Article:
Captain America: Super Soldier
A tonic for the troops?
Review Games based around movies have a reputation (most would say justly deserved) of seldom living up to their silver screen counterparts, while those timed to debut simultaneously with their movie counterparts have an even worse success to failure ratio.
It might not come as a massive shock to anyone out there then, that Captain America: Super Soldier is a release that continues in these traditions.
Butt in the face
Alas, to play it is to experience every wrong of game design, most objectionable of all being that it clearly just isn't quite finished. At least, I hope that's the case because if the product sincerely represents what developer Next Level Games envisioned in the design stages, then something has certainly gone awry.
The pressure to get this kind of time-dependent release onto store shelves to coincide with the movie's release is undoubtedly massive, but perhaps getting a saleable product out, even after the film has been and gone, is a better marketing strategy than releasing substandard ware to run with the current Captain America hype.
Before the autopsy begins, to set the scene, we’re in the midst of a Marvel-tainted World War Two where Hitler’s forces have been bolstered by the nefarious Red Skull, a scientist with a gift for technology.
By equipping his so-called Hydra forces with advanced weapons, the Nazis have slowly been gaining the initiative in their quest for world domination.
Enter one Steve Rogers, a formerly scrawny artistic type made rock hard by a clandestine US Military scientific process and rechristened Captain America.
Winging in the ear
Cap’s first action in the game is to save some of his fellow troops from Hydra troops and it’s here that you will get your first taste of a combat system which borrows heavily from Batman: Arkham Asylum without ever reaching the heights of flexibility, variation and sheer oomph that Rocksteady made look so simple.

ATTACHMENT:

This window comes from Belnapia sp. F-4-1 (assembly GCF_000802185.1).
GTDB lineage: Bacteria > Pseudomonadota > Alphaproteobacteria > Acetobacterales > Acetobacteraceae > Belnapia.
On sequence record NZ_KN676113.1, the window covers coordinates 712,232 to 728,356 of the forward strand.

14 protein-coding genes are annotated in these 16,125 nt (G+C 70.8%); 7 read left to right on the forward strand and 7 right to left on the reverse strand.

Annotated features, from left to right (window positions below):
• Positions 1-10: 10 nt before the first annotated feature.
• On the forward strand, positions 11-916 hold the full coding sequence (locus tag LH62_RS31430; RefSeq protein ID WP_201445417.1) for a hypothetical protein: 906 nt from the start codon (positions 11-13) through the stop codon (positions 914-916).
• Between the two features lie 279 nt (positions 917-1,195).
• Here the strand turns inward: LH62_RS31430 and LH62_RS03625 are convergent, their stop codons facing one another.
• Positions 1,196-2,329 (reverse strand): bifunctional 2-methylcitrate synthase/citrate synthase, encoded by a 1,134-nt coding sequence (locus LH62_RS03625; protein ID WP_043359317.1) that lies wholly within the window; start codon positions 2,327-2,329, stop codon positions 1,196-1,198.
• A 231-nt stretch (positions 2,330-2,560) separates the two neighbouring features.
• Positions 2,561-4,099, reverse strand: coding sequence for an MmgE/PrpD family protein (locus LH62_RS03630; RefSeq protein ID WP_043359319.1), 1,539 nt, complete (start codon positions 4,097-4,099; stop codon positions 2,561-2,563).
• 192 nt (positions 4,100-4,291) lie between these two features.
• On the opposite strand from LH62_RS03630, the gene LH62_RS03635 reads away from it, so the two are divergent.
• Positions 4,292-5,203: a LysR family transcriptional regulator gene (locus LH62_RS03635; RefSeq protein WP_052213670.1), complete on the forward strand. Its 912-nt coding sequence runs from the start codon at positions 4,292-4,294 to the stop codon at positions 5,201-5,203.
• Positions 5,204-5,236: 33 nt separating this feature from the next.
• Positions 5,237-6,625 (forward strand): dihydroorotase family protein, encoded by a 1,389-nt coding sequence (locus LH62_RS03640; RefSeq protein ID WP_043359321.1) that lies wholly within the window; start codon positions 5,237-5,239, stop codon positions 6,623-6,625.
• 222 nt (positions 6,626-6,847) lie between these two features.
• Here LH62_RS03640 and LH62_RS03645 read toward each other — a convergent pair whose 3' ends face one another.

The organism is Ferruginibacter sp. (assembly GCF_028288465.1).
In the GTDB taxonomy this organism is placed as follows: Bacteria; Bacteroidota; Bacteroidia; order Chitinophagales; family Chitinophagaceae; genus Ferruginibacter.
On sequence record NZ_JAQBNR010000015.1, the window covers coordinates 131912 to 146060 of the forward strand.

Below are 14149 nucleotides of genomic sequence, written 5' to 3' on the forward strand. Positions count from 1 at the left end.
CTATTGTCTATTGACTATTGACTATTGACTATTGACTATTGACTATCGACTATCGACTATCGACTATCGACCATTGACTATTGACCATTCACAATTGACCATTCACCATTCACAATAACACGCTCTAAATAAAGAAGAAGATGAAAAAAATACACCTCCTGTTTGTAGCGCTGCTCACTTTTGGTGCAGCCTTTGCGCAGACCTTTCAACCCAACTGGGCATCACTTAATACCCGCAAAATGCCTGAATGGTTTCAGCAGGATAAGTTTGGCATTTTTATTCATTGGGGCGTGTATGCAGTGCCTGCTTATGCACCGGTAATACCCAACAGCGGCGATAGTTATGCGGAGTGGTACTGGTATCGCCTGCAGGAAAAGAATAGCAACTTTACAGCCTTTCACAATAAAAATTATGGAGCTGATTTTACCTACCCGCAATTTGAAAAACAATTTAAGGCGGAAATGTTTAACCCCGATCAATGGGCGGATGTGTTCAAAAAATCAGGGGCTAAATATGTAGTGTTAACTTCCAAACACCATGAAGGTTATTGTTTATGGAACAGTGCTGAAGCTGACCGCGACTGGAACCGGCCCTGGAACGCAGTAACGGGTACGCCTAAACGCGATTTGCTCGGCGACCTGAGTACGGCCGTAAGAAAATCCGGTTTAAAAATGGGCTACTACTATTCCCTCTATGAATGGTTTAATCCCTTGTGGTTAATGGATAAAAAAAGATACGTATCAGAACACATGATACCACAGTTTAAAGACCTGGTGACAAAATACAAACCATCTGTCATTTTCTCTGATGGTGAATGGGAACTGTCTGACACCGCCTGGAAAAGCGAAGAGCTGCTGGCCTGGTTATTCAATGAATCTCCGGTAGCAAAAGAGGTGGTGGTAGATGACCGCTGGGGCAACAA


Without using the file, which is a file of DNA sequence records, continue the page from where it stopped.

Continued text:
Theoretically, in Captain America, it’s possible to link combinations and maintain a flow of moves as attentions are turned from one enemy to the next. In practice, however, the reality isn’t quite so palatable.
With enemies seemingly hesitant to get involved in a fight, content to stand out of arm’s reach and leave the combat to whichever of their colleagues is nearest, it becomes increasingly tedious to have the Captain move from one victim to the next, thus interrupting his flow.
Yes, it’s possible to roll and leap to cover space quickly, but with the auto-targeting of such leaps slightly off, the free-flowing combat falls short of the system which made Batman so thrilling.
Hit the deck
Then there’s his ‘mighty’ shield, Captain America’s signature weapon and device to block incoming attacks, inevitably opening up the ability to counter if your timing is up to it.
It’s a system seen a thousand times before and one not particularly well implemented here; blocks resulting in stop/start combat, rather than acting as a conduit to keep the fists flying.
At least it’s satisfying to send snipers’ bullets ricocheting back to their owners but after doing so for the hundredth time, even that tiny thrill wanes.
The shield can also be used as a projectile, allowing for long distance attacks either auto locking onto the nearest hostiles or aimed manually, albeit somewhat laboured this way.
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